Coronary Artery Calcification, Intima-Media Thickness, and Ankle-Brachial Index Are Complementary Stroke Predictors
Background and Purpose—Coronary artery calcification (CAC), a marker of coronary atherosclerosis, predicts stroke in addition to established risk factors. Whether CAC’s predictive value can be improved by peripheral atherosclerosis markers, namely carotid intima-media thickness (CIMT) and ankle-brachial index (ABI), was unknown.
Methods—A total of 3289 participants of the population-based Heinz Nixdorf Recall study (45–75 years; 48.8% men) without previous stroke or coronary heart disease were evaluated for incident stroke for 9.0±1.9 years. CAC, CIMT, and ABI were examined as stroke predictors.
Results—Eighty-four strokes occurred during follow-up. In multivariable Cox proportional hazard regressions, CAC (hazard ratio, 1.45 [95% confidence interval, 1.11–1.88] per SD increase in ln(CAC+1); SD, 2.40), CIMT (1.34 [1.08–1.66] per SD increase; SD, 0.127 mm), and ABI (1.55 [1.32–1.82] per SD decrease; SD, 0.148) were associated with stroke in addition to established risk factors. When combined with each other, ln(CAC+1)’s hazard ratio remained similar when CIMT (1.41 [1.09–1.83]) was inserted into the multivariable model, but slightly decreased when ABI (1.31 [1.01–1.72]) or CIMT and ABI (1.29 [0.99–1.68]) were included. Although CAC alone did not significantly elevate the area under the curve in Harrell’s c-statistics (by 0.009; P=0.379) in addition to established risk factors, the combination of CAC and ABI increased area under the curve (by 0.029; P=0.047), as did ABI (by 0.025; P=0.038) but not CIMT (by 0.002; P=0.795) alone. The combination of CAC and ABI also resulted in significant category-free net reclassification and integrated discrimination improvement.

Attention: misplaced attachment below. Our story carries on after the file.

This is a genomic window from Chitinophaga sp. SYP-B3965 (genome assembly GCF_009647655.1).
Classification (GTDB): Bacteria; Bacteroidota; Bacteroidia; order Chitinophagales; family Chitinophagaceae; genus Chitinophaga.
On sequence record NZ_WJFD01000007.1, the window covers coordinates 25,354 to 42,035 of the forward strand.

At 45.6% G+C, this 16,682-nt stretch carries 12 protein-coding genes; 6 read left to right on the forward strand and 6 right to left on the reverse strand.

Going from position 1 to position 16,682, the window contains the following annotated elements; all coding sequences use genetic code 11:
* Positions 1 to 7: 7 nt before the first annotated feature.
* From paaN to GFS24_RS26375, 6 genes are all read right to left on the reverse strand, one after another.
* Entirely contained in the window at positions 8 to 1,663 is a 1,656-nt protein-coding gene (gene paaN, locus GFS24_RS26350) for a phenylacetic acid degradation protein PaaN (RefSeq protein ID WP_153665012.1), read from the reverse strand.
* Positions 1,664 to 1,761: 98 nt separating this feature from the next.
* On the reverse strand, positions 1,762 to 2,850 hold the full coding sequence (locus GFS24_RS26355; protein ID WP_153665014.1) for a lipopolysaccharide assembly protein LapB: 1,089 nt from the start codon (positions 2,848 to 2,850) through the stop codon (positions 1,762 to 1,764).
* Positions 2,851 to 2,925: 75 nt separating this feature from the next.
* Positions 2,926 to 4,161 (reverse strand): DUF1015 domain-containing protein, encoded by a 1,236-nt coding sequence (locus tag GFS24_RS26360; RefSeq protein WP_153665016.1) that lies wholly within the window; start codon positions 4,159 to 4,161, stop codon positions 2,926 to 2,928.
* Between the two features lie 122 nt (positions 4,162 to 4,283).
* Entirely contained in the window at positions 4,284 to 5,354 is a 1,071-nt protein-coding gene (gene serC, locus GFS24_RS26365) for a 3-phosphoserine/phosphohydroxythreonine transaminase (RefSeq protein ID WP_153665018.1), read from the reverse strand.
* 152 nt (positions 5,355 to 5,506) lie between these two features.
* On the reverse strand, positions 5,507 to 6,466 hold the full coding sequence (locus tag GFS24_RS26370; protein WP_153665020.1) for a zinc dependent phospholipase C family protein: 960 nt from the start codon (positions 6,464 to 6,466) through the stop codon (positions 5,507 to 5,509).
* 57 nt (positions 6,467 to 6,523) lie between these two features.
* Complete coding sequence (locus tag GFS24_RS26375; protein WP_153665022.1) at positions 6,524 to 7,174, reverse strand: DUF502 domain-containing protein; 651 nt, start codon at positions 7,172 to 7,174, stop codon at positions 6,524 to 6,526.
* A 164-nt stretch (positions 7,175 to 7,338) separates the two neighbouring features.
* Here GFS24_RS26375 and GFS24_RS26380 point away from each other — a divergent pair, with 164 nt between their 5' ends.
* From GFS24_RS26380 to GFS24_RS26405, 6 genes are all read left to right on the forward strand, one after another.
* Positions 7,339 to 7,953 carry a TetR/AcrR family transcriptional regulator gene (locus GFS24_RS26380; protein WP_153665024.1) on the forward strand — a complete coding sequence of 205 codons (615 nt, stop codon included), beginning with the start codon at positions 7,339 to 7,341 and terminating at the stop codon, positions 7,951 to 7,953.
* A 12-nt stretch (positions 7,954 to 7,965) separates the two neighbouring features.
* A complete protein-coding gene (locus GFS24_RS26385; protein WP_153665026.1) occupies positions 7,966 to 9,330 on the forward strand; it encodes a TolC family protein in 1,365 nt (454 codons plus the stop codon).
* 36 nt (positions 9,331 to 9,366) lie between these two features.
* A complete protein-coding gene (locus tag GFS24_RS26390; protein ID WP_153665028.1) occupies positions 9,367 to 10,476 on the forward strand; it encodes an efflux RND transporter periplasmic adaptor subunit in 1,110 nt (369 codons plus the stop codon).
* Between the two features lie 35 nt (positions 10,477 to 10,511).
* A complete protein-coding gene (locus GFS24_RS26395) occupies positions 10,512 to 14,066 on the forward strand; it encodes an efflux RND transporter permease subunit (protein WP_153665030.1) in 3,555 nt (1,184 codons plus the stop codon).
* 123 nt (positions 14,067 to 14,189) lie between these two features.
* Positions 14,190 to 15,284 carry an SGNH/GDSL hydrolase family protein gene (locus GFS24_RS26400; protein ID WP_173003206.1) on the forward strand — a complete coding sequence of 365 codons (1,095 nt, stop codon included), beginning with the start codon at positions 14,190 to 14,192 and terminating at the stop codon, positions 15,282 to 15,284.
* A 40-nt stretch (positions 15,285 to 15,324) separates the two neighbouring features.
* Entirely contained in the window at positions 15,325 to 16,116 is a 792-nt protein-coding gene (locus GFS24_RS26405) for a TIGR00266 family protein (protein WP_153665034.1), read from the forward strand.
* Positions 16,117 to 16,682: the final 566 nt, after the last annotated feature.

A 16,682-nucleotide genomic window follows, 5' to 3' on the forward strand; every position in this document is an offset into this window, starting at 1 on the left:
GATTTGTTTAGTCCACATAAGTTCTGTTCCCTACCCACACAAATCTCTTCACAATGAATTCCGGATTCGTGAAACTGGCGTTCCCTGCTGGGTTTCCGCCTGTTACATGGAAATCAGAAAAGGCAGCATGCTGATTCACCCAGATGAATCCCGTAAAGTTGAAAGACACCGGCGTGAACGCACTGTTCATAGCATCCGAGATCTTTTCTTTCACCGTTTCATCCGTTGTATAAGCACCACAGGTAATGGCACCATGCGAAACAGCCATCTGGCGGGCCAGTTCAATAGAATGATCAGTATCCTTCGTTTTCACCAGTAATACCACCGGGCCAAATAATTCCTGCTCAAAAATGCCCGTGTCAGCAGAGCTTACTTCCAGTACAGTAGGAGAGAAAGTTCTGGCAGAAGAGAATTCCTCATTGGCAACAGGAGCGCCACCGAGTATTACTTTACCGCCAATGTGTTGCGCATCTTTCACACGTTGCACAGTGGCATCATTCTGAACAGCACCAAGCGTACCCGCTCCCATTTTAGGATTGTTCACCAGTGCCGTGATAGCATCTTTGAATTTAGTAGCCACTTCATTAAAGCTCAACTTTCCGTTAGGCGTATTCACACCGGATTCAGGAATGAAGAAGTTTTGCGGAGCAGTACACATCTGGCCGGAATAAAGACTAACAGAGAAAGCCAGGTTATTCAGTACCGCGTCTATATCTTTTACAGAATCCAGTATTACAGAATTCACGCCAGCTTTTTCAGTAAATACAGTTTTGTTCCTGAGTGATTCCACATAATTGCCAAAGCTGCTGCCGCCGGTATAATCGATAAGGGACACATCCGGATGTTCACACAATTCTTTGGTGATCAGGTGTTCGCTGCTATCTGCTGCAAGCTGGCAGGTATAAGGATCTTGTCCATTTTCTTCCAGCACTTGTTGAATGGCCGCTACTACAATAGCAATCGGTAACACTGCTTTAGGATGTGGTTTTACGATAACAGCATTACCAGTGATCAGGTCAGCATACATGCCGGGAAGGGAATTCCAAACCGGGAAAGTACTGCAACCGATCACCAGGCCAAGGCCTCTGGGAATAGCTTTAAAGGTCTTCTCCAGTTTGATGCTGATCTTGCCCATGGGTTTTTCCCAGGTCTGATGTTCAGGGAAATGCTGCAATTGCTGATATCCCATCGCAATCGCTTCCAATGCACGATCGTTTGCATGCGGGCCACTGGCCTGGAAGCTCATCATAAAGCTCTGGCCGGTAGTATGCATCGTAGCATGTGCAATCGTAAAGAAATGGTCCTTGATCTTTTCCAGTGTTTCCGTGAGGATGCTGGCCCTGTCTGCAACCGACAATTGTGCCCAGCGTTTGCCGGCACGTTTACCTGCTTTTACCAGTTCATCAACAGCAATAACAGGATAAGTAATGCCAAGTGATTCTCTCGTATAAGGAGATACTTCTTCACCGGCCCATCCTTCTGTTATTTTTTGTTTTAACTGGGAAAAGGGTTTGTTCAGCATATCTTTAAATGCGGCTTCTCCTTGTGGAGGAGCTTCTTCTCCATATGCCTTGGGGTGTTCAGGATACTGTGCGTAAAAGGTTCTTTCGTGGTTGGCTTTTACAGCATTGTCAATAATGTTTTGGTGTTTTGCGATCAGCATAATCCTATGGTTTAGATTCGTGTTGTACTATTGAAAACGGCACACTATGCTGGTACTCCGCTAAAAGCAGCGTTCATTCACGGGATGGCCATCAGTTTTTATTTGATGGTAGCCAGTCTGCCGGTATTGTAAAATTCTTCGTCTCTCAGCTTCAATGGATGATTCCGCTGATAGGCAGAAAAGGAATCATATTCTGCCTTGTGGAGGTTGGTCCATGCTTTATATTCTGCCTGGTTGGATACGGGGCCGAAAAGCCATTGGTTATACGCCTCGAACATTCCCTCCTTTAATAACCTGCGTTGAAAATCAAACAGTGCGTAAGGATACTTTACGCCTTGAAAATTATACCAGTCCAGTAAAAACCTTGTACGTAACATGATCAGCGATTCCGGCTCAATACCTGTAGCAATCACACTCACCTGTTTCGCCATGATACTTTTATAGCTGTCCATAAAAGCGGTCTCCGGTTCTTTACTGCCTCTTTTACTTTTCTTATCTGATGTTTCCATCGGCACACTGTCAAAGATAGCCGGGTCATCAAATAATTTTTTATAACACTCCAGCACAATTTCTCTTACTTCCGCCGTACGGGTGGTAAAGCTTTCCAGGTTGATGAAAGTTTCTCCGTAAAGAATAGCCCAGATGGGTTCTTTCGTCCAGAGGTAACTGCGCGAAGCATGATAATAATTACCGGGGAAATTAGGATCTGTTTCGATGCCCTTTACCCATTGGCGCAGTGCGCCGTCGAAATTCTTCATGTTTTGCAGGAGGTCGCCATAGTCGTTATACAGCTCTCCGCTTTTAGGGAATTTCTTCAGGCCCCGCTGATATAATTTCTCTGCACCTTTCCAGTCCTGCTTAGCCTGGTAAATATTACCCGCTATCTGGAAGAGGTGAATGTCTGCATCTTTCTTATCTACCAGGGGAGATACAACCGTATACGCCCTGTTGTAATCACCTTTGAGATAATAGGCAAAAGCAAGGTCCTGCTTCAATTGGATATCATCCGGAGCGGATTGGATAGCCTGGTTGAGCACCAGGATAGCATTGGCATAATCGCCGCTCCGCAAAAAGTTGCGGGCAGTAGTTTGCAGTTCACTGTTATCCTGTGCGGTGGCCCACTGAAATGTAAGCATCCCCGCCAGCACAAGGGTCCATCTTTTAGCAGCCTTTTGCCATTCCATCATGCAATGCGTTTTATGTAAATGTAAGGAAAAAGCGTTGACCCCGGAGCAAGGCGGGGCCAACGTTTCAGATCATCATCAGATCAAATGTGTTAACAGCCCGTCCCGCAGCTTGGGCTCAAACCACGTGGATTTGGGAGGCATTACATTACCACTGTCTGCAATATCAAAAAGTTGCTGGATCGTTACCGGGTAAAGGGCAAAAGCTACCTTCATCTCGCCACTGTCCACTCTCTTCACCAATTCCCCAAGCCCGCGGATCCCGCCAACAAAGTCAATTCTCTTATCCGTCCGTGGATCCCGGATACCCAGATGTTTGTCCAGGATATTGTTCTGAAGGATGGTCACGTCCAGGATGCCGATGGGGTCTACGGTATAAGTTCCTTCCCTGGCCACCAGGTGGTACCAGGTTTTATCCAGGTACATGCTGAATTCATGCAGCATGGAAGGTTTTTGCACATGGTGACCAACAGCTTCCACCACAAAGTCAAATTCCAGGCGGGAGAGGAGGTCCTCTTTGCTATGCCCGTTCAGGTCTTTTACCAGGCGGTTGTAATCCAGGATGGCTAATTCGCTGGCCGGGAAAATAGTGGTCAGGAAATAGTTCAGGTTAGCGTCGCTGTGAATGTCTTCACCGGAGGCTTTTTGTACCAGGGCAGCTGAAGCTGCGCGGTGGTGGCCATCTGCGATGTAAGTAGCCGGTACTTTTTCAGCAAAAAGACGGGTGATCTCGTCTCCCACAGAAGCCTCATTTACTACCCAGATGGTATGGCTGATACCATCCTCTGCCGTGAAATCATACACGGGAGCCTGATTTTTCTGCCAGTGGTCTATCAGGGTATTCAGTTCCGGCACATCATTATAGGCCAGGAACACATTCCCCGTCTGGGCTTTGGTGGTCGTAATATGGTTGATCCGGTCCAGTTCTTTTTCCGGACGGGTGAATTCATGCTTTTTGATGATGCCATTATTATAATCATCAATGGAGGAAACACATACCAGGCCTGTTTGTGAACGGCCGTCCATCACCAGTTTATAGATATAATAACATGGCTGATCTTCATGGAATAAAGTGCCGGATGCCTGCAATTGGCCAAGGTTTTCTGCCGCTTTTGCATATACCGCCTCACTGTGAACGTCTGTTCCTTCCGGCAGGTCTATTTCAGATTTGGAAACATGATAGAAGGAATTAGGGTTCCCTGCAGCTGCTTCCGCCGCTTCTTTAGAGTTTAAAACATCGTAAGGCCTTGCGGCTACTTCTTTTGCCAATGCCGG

Conclusions—CAC, CIMT, and ABI provide complementary information about stroke risk. ABI, which is distinctive in a small subpopulation, had the highest and CIMT, which is distributed across a larger range of values, had the lowest predictive value.
- Received March 27, 2014.
- Revision received June 20, 2014.
- Accepted July 10, 2014.
- © 2014 American Heart Association, Inc.